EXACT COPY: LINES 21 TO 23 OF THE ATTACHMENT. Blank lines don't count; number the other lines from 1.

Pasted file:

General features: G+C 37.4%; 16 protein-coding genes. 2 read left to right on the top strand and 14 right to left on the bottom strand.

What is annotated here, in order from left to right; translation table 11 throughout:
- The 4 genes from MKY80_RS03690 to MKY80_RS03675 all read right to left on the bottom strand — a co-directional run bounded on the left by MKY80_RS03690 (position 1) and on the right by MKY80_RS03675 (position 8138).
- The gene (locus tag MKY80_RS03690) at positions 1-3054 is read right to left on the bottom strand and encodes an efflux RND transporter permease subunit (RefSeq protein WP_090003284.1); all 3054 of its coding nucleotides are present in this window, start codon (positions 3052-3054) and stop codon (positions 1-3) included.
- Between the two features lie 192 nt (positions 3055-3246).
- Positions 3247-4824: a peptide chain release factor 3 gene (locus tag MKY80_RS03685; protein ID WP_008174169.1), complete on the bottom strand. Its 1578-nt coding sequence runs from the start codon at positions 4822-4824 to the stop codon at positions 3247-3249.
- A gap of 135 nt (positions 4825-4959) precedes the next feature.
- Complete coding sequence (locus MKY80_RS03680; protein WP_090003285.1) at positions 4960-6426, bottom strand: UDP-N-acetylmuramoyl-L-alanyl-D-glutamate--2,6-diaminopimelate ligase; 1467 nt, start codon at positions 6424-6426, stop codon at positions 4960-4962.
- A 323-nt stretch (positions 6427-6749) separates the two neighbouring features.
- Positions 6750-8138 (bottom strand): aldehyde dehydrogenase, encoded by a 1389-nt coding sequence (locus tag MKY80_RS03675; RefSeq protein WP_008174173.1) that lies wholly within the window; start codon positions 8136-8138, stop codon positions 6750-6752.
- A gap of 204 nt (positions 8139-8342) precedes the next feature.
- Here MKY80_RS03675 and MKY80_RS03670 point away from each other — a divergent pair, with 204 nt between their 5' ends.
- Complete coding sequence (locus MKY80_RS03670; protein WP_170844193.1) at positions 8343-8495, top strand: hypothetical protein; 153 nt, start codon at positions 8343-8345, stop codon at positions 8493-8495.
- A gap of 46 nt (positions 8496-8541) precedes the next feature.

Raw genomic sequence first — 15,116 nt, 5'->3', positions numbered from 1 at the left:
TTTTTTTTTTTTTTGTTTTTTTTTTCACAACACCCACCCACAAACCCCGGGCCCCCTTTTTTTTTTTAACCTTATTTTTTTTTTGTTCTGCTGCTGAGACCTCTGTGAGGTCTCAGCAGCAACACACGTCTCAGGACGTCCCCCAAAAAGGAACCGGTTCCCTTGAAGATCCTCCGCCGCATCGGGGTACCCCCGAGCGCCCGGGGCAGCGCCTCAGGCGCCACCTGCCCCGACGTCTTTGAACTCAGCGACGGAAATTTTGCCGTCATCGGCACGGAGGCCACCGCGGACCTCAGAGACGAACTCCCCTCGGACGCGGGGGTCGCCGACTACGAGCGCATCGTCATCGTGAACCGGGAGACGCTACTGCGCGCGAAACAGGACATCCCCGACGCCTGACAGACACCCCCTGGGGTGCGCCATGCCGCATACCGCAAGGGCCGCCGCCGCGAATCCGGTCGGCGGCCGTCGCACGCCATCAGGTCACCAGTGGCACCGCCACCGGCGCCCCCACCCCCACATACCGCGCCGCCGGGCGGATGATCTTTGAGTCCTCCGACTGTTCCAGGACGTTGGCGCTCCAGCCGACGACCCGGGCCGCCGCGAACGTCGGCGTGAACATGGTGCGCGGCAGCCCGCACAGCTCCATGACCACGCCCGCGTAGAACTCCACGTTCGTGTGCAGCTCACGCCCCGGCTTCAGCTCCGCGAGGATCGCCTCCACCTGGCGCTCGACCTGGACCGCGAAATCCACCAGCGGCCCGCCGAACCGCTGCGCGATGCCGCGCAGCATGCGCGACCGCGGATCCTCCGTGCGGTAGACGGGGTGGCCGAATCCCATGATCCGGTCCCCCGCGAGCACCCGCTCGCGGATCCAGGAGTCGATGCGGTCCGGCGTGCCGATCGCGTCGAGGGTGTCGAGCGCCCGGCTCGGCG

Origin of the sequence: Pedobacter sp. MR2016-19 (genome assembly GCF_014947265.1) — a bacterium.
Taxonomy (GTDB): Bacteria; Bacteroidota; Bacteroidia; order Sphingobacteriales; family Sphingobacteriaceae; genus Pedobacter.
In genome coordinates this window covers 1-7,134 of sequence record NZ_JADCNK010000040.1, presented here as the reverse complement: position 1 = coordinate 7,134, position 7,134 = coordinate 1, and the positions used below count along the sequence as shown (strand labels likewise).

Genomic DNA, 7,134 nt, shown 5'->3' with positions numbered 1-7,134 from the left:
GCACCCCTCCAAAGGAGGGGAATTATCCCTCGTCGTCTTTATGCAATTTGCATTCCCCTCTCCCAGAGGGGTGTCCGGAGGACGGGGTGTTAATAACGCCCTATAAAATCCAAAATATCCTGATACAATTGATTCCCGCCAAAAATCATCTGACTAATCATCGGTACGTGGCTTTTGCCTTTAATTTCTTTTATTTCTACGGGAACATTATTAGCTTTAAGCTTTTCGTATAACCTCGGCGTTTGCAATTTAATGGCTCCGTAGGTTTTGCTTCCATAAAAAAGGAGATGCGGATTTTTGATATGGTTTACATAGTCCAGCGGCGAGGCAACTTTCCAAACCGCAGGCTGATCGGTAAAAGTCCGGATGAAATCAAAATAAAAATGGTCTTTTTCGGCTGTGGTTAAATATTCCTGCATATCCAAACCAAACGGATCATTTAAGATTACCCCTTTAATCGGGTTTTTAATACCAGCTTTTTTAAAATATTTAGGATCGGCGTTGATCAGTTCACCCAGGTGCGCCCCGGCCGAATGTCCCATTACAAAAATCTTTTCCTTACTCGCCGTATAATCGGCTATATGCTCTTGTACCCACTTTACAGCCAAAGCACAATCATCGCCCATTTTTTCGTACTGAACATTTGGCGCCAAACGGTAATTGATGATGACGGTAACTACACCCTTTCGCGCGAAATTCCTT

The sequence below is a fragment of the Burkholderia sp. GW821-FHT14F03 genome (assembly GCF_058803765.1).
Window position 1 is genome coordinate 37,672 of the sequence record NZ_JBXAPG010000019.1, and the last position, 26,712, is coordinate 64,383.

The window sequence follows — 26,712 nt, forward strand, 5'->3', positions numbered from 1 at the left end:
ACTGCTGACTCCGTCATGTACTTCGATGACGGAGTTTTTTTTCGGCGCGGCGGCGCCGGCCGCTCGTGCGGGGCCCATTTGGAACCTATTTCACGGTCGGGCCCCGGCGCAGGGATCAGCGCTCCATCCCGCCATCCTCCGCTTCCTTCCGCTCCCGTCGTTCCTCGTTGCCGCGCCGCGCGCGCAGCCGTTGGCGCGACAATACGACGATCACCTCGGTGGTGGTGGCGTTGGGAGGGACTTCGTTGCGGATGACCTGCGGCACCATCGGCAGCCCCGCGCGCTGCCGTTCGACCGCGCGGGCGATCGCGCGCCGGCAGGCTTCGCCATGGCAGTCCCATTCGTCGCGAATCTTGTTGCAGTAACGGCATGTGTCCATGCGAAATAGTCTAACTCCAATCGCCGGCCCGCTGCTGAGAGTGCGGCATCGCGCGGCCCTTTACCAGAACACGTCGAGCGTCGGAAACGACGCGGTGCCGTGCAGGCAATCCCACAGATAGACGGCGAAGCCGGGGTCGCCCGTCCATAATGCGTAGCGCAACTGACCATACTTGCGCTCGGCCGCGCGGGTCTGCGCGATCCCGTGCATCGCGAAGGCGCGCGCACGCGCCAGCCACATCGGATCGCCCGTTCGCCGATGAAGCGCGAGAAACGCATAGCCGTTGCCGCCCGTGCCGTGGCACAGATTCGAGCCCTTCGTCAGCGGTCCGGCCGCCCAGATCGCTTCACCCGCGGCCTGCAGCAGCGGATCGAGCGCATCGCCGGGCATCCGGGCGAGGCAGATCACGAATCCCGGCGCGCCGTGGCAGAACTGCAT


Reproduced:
GCACCCCTCCAAAGGAGGGGAATTATCCCTCGTCGTCTTTATGCAATTTGCATTCCCCTCTCCCAGAGGGGTGTCCGGAGGACGGGGTGTTAATAACGCCCTATAAAATCCAAAATATCCTGATACAATTGATTCCCGCCAAAAATCATCTGACTAATCATCGGTACGTGGCTTTTGCCTTTAATTTCTTTTATTTCTACGGGAACATTATTAGCTTTAAGCTTTTCGTATAACCTCGGCGTTTGCAATTTAATGGCTCCGTAGGTTTTGCTTCCATAAAAAAGGAGATGCGGATTTTTGATATGGTTTACATAGTCCAGCGGCGAGGCAACTTTCCAAACCGCAGGCTGATCGGTAAAAGTCCGGATGAAATCAAAATAAAAATGGTCTTTTTCGGCTGTGGTTAAATATTCCTGCATATCCAAACCAAACGGATCATTTAAGATTACCCCTTTAATCGGGTTTTTAATACCAGCTTTTTTAAAATATTTAGGATCGGCGTTGATCAGTTCACCCAGGTGCGCCCCGGCCGAATGTCCCATTACAAAAATCTTTTCCTTACTCGCCGTATAATCGGCTATATGCTCTTGTACCCACTTTACAGCCAAAGCACAATCATCGCCCATTTTTTCGTACTGAACATTTGGCGCCAAACGGTAATTGATGATGACGGTAACTACACCCTTTCGCGCGAAATTCCTT

The sequence below is a fragment of the Burkholderia sp. GW821-FHT14F03 genome (assembly GCF_058803765.1).
Window position 1 is genome coordinate 37,672 of the sequence record NZ_JBXAPG010000019.1, and the last position, 26,712, is coordinate 64,383.